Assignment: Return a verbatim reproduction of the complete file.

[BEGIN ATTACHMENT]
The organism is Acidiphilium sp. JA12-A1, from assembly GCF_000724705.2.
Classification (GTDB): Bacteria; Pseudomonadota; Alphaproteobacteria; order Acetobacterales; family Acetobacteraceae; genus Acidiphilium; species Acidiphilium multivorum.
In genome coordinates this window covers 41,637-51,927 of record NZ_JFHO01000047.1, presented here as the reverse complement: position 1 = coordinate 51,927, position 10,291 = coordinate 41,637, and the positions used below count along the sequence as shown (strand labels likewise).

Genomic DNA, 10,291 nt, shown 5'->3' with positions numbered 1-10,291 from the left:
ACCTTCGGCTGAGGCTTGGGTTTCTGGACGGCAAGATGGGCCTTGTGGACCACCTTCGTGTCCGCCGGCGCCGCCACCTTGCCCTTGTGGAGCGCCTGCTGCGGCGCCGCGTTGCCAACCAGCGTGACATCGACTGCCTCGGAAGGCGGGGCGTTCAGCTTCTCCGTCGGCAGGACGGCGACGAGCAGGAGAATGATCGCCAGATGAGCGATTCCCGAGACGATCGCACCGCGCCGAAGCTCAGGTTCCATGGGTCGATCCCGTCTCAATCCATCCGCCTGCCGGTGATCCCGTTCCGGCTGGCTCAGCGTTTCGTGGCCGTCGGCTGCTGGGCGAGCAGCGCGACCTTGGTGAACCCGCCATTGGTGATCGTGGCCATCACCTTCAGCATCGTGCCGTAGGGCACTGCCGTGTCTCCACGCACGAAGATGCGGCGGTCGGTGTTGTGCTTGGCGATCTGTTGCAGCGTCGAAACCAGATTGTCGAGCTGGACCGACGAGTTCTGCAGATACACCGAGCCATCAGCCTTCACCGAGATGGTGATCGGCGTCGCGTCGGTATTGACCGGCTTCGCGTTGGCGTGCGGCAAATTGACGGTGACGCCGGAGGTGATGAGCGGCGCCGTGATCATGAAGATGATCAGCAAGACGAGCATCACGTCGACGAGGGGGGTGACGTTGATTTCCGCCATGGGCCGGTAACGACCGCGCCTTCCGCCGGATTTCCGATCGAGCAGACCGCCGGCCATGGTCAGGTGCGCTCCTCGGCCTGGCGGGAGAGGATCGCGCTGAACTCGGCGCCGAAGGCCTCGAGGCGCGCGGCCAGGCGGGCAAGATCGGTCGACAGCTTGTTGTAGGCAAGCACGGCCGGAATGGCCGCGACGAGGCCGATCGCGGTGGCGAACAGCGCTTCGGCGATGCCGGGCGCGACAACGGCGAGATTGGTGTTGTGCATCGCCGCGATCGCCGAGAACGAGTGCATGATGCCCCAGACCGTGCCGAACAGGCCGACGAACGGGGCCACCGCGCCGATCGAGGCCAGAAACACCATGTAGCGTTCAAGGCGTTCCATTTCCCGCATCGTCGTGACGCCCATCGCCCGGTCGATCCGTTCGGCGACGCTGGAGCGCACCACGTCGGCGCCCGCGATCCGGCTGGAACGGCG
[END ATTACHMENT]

The organism is Acidiphilium sp. JA12-A1, from assembly GCF_000724705.2.
Classification (GTDB): Bacteria; Pseudomonadota; Alphaproteobacteria; order Acetobacterales; family Acetobacteraceae; genus Acidiphilium; species Acidiphilium multivorum.
In genome coordinates this window covers 41,637-51,927 of record NZ_JFHO01000047.1, presented here as the reverse complement: position 1 = coordinate 51,927, position 10,291 = coordinate 41,637, and the positions used below count along the sequence as shown (strand labels likewise).

Genomic DNA, 10,291 nt, shown 5'->3' with positions numbered 1-10,291 from the left:
ACCTTCGGCTGAGGCTTGGGTTTCTGGACGGCAAGATGGGCCTTGTGGACCACCTTCGTGTCCGCCGGCGCCGCCACCTTGCCCTTGTGGAGCGCCTGCTGCGGCGCCGCGTTGCCAACCAGCGTGACATCGACTGCCTCGGAAGGCGGGGCGTTCAGCTTCTCCGTCGGCAGGACGGCGACGAGCAGGAGAATGATCGCCAGATGAGCGATTCCCGAGACGATCGCACCGCGCCGAAGCTCAGGTTCCATGGGTCGATCCCGTCTCAATCCATCCGCCTGCCGGTGATCCCGTTCCGGCTGGCTCAGCGTTTCGTGGCCGTCGGCTGCTGGGCGAGCAGCGCGACCTTGGTGAACCCGCCATTGGTGATCGTGGCCATCACCTTCAGCATCGTGCCGTAGGGCACTGCCGTGTCTCCACGCACGAAGATGCGGCGGTCGGTGTTGTGCTTGGCGATCTGTTGCAGCGTCGAAACCAGATTGTCGAGCTGGACCGACGAGTTCTGCAGATACACCGAGCCATCAGCCTTCACCGAGATGGTGATCGGCGTCGCGTCGGTATTGACCGGCTTCGCGTTGGCGTGCGGCAAATTGACGGTGACGCCGGAGGTGATGAGCGGCGCCGTGATCATGAAGATGATCAGCAAGACGAGCATCACGTCGACGAGGGGGGTGACGTTGATTTCCGCCATGGGCCGGTAACGACCGCGCCTTCCGCCGGATTTCCGATCGAGCAGACCGCCGGCCATGGTCAGGTGCGCTCCTCGGCCTGGCGGGAGAGGATCGCGCTGAACTCGGCGCCGAAGGCCTCGAGGCGCGCGGCCAGGCGGGCAAGATCGGTCGACAGCTTGTTGTAGGCAAGCACGGCCGGAATGGCCGCGACGAGGCCGATCGCGGTGGCGAACAGCGCTTCGGCGATGCCGGGCGCGACAACGGCGAGATTGGTGTTGTGCATCGCCGCGATCGCCGAGAACGAGTGCATGATGCCCCAGACCGTGCCGAACAGGCCGACGAACGGGGCCACCGCGCCGATCGAGGCCAGAAACACCATGTAGCGTTCAAGGCGTTCCATTTCCCGCATCGTCGTGACGCCCATCGCCCGGTCGATCCGTTCGGCGACGCTGGAGCGCACCACGTCGGCGCCCGCGATCCGGCTGGAACGGCG